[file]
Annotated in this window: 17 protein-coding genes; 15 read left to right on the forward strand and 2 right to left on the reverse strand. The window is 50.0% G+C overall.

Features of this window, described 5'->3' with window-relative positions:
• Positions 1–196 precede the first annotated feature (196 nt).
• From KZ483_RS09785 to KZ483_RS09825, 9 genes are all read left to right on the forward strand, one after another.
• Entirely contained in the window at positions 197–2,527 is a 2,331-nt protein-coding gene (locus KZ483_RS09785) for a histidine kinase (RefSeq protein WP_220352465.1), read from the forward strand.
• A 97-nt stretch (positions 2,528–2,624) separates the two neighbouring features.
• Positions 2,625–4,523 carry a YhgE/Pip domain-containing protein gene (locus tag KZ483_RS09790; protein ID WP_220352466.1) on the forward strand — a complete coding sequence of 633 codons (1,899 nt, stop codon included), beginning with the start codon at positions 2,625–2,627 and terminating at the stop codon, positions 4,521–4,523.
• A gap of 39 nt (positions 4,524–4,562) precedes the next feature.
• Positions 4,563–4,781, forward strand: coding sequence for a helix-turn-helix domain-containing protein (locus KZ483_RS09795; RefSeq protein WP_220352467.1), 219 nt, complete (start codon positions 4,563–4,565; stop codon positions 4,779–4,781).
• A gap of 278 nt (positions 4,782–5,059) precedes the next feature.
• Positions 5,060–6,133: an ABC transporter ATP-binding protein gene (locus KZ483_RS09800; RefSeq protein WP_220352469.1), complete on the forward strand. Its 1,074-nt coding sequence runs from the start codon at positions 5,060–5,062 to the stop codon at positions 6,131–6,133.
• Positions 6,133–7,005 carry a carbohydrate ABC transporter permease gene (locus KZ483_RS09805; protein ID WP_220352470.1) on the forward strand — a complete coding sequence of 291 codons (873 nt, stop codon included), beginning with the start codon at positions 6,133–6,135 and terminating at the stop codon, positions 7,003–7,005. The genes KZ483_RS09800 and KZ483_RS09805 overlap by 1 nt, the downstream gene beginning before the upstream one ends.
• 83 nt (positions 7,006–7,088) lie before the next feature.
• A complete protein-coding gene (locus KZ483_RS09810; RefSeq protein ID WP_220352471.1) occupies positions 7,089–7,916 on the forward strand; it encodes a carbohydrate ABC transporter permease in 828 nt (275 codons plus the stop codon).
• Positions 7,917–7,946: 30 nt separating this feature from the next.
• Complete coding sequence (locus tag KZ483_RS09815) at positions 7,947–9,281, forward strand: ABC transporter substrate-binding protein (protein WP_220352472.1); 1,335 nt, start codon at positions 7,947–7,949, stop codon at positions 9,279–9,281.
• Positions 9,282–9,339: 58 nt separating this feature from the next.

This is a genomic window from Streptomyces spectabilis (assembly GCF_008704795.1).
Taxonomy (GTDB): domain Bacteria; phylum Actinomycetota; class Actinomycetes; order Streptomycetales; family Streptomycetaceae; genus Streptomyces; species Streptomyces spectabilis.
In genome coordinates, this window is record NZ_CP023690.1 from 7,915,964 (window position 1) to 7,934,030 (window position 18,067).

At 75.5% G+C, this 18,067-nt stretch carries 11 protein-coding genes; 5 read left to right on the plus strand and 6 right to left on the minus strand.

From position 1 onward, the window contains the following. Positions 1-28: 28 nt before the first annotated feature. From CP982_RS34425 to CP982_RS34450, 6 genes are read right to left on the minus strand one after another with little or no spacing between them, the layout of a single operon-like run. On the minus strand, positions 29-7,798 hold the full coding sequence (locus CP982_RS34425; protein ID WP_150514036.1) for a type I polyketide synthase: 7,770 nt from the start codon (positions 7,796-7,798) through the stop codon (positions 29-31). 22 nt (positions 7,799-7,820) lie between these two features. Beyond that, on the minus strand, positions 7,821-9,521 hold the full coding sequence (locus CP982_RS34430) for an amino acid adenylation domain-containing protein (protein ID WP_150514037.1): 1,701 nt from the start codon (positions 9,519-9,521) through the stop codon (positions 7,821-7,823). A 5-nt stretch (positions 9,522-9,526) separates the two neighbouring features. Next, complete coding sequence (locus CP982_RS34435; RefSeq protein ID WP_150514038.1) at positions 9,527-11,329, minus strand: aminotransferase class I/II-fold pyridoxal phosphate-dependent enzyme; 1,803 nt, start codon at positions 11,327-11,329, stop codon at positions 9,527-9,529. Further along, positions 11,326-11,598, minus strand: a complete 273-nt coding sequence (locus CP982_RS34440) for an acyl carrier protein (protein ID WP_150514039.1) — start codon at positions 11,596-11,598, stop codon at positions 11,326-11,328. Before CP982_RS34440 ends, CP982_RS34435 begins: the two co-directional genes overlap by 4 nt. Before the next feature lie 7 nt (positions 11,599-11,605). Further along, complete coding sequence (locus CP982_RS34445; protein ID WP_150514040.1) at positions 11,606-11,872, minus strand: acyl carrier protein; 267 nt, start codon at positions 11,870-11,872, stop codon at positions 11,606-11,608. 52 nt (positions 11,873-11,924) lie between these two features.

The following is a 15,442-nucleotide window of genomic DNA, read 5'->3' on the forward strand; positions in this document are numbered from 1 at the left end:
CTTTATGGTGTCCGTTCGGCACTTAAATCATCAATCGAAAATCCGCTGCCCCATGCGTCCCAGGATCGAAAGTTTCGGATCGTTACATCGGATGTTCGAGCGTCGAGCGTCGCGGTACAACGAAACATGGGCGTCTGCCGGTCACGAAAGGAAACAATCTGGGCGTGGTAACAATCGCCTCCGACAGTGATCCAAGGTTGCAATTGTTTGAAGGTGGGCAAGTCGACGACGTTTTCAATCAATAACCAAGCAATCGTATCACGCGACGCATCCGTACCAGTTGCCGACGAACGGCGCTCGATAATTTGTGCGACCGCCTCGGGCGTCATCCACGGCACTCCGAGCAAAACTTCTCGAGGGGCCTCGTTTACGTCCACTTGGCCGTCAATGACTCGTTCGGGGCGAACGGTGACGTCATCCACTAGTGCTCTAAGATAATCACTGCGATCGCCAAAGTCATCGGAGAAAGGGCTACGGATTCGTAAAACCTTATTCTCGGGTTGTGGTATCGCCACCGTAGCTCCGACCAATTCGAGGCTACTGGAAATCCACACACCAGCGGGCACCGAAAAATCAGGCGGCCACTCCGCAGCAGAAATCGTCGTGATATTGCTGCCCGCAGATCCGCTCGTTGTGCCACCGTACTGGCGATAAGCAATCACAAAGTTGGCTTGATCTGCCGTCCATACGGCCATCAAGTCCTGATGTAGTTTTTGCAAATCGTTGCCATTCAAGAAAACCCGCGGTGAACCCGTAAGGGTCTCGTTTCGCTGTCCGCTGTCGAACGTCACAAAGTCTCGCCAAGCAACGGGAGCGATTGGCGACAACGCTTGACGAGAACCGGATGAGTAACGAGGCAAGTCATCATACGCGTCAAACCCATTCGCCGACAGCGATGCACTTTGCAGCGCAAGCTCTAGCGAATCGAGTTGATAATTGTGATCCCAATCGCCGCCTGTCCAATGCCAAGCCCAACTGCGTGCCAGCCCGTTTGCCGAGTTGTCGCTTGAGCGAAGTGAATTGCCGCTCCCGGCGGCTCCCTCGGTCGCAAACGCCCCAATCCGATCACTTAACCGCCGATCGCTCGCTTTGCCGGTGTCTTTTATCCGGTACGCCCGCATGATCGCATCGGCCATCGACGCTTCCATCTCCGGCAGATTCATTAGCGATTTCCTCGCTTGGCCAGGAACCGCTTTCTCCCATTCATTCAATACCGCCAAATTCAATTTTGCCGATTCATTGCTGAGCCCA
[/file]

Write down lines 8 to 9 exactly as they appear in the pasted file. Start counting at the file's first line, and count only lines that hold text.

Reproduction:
• A gap of 39 nt (positions 4,524–4,562) precedes the next feature.
• Positions 4,563–4,781, forward strand: coding sequence for a helix-turn-helix domain-containing protein (locus KZ483_RS09795; RefSeq protein WP_220352467.1), 219 nt, complete (start codon positions 4,563–4,565; stop codon positions 4,779–4,781).